Werner Egk

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The following article is from The Great Soviet Encyclopedia (1979). It might be outdated or ideologically biased.

Egk, Werner


Born May 17, 1901, in Auchsesheim, near Augsburg. German composer and musical figure (Federal Republic of Germany). Member of the Bavarian Academy of Fine Arts (1951).

Egk received his musical education at the Augsburg Conservatory and pursued further study in Munich with C. Orff. He became known in the 1930’s as a conductor and took up residence in Munich in 1954. Egk’s work, which developed under the influence of R. Strauss, Hindemith, and Stravinsky, is based on elements drawn from the folklore of ancient Germany, which are transformed through various modern compositional techniques. Egk’s finest compositions have generally been written to his own librettos taken from the classics of world literature. Examples are the operas Peer Gynt (1938, based on the play by Ibsen), The Inspector-General (1957, based on the play by Gogol), and Betrothal in Santo Domingo (1963, based on themes from the short story by Kleist). Egk has served as head of the German Composers’ Association.

The Great Soviet Encyclopedia, 3rd Edition (1970-1979). © 2010 The Gale Group, Inc. All rights reserved.
References in periodicals archive ?
In fact, French works were heard with surprising frequency, despite efforts to buttress German superiority through regular performances of Beethoven, Wagner, Richard Strauss, and Werner Egk, a Nazi favorite.
Her contribution to this particular collection is a stunning performance of Quattro Canzoni by Werner Egk (1901-1983), an imaginative German composer whose music deserves far wider hearing.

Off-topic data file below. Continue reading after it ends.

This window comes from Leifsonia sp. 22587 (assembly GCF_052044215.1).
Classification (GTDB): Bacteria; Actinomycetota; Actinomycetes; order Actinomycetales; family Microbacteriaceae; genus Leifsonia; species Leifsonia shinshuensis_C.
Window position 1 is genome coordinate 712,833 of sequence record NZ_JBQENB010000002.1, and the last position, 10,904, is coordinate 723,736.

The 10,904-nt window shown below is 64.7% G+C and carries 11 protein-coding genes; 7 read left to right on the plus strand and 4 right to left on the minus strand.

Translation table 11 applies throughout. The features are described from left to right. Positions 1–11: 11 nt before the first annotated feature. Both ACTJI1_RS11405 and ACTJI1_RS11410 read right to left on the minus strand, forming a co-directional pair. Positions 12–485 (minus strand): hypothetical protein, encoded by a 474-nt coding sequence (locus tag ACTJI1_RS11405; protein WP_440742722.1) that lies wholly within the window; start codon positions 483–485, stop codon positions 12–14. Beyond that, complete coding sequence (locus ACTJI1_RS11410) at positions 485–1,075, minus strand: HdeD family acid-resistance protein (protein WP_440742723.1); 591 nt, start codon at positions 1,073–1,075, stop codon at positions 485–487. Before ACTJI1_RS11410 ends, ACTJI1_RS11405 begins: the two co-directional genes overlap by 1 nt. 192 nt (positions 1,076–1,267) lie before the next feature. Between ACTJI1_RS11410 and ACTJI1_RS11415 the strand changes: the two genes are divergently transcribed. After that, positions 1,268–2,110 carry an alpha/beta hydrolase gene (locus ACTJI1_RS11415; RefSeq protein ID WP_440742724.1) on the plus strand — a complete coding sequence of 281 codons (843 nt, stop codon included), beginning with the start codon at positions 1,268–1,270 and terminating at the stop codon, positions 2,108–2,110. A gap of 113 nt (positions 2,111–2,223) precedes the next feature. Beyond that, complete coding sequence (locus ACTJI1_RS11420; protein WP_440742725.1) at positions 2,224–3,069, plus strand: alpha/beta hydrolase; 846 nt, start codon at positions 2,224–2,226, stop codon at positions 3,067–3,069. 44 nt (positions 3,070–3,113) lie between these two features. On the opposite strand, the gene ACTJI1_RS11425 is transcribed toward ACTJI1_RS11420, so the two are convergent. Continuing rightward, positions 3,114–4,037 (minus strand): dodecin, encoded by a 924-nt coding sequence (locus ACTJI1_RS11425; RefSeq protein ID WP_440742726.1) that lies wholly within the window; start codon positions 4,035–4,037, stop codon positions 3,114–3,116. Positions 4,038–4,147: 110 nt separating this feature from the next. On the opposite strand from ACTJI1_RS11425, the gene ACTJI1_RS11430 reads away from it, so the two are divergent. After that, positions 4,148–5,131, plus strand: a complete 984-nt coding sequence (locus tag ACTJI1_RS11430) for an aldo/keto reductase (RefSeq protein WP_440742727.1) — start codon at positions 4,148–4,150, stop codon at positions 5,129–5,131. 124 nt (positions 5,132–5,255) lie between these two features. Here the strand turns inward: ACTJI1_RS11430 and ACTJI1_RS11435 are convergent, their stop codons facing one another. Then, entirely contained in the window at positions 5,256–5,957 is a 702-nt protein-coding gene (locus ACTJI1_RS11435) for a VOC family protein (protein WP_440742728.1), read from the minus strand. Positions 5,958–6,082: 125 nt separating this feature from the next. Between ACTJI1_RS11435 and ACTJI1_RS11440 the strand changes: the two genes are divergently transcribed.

He wants to challenge preconceptions of what a counter-tenor recital is, so he's doing Samuel Barber's Dover Beach, an Arvo Part piece and a piece by Werner Egk. You don't get these opportunities at the Wigmore Hall."
Two composers, Werner Egk and Carl Orff, were modernists who made very substantial political compromises with National Socialism.
For instance, the New Grove entry for Werner Egk does not mention that he was head of the composer's section of the Reichsmusikkammer (RMK) during 1941-45, and the entries for many similar figures likewise conveniently gloss over those same years.
It is a good moment for an appraisal of this subject, so fraught with snares on all sides, because Oxford University Press has just published Michael Kater's Composers of the Nazi Era: Eight Portraits, which discusses the political difficulties and evasions of Werner Egk, Paul Hindemith, Kurt Weill, Karl Amadeus Hartmann, Carl Orff, Hans Pfitzner, Arnold Schoenberg, and Richard Strauss.
He openly fraternized with high German officials; attended parties with Wehrmacht officers; choreographed the ballet Joan de Zarissa to a score by Werner Egk, who stood high in the Nazi musical establishment; had his bust done by another favored Nazi artist, Arno Brecker; wired his congratulations to the Reich ambassador in Paris on the Nazi "liberation" of his birthplace, Kiev.
Favored composers such as Werner Egk employed aspects of jazz and modern music, labeled "Entartete" [degenerate] by the Nazis, quite freely, while others who employed similar styles were banned or censored.